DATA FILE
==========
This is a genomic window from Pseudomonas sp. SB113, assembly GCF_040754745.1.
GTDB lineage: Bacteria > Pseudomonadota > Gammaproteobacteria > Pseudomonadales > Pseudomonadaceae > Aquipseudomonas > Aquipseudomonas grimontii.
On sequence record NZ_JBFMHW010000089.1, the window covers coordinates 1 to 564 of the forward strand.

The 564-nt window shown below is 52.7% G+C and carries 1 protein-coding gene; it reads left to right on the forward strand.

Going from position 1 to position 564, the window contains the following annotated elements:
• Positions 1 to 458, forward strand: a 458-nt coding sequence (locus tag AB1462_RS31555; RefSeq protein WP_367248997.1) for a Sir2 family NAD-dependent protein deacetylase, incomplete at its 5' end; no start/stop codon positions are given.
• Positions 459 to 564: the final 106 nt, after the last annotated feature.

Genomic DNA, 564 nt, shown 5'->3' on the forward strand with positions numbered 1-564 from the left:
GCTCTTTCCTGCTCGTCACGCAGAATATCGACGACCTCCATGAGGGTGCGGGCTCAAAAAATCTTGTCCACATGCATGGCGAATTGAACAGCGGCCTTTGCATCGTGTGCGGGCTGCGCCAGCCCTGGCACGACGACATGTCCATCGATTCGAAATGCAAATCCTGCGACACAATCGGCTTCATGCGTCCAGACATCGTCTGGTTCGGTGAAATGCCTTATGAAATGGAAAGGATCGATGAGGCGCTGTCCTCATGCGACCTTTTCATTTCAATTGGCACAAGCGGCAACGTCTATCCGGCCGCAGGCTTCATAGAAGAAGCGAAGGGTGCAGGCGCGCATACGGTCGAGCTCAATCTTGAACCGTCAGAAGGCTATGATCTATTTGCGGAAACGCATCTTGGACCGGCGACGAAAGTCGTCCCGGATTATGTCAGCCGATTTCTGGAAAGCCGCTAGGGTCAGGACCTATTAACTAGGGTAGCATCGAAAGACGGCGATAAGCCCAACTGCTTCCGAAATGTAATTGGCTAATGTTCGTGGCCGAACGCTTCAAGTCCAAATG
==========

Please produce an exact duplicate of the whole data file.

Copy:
This is a genomic window from Pseudomonas sp. SB113, assembly GCF_040754745.1.
GTDB lineage: Bacteria > Pseudomonadota > Gammaproteobacteria > Pseudomonadales > Pseudomonadaceae > Aquipseudomonas > Aquipseudomonas grimontii.
On sequence record NZ_JBFMHW010000089.1, the window covers coordinates 1 to 564 of the forward strand.

The 564-nt window shown below is 52.7% G+C and carries 1 protein-coding gene; it reads left to right on the forward strand.

Going from position 1 to position 564, the window contains the following annotated elements:
• Positions 1 to 458, forward strand: a 458-nt coding sequence (locus tag AB1462_RS31555; RefSeq protein WP_367248997.1) for a Sir2 family NAD-dependent protein deacetylase, incomplete at its 5' end; no start/stop codon positions are given.
• Positions 459 to 564: the final 106 nt, after the last annotated feature.

Genomic DNA, 564 nt, shown 5'->3' on the forward strand with positions numbered 1-564 from the left:
GCTCTTTCCTGCTCGTCACGCAGAATATCGACGACCTCCATGAGGGTGCGGGCTCAAAAAATCTTGTCCACATGCATGGCGAATTGAACAGCGGCCTTTGCATCGTGTGCGGGCTGCGCCAGCCCTGGCACGACGACATGTCCATCGATTCGAAATGCAAATCCTGCGACACAATCGGCTTCATGCGTCCAGACATCGTCTGGTTCGGTGAAATGCCTTATGAAATGGAAAGGATCGATGAGGCGCTGTCCTCATGCGACCTTTTCATTTCAATTGGCACAAGCGGCAACGTCTATCCGGCCGCAGGCTTCATAGAAGAAGCGAAGGGTGCAGGCGCGCATACGGTCGAGCTCAATCTTGAACCGTCAGAAGGCTATGATCTATTTGCGGAAACGCATCTTGGACCGGCGACGAAAGTCGTCCCGGATTATGTCAGCCGATTTCTGGAAAGCCGCTAGGGTCAGGACCTATTAACTAGGGTAGCATCGAAAGACGGCGATAAGCCCAACTGCTTCCGAAATGTAATTGGCTAATGTTCGTGGCCGAACGCTTCAAGTCCAAATG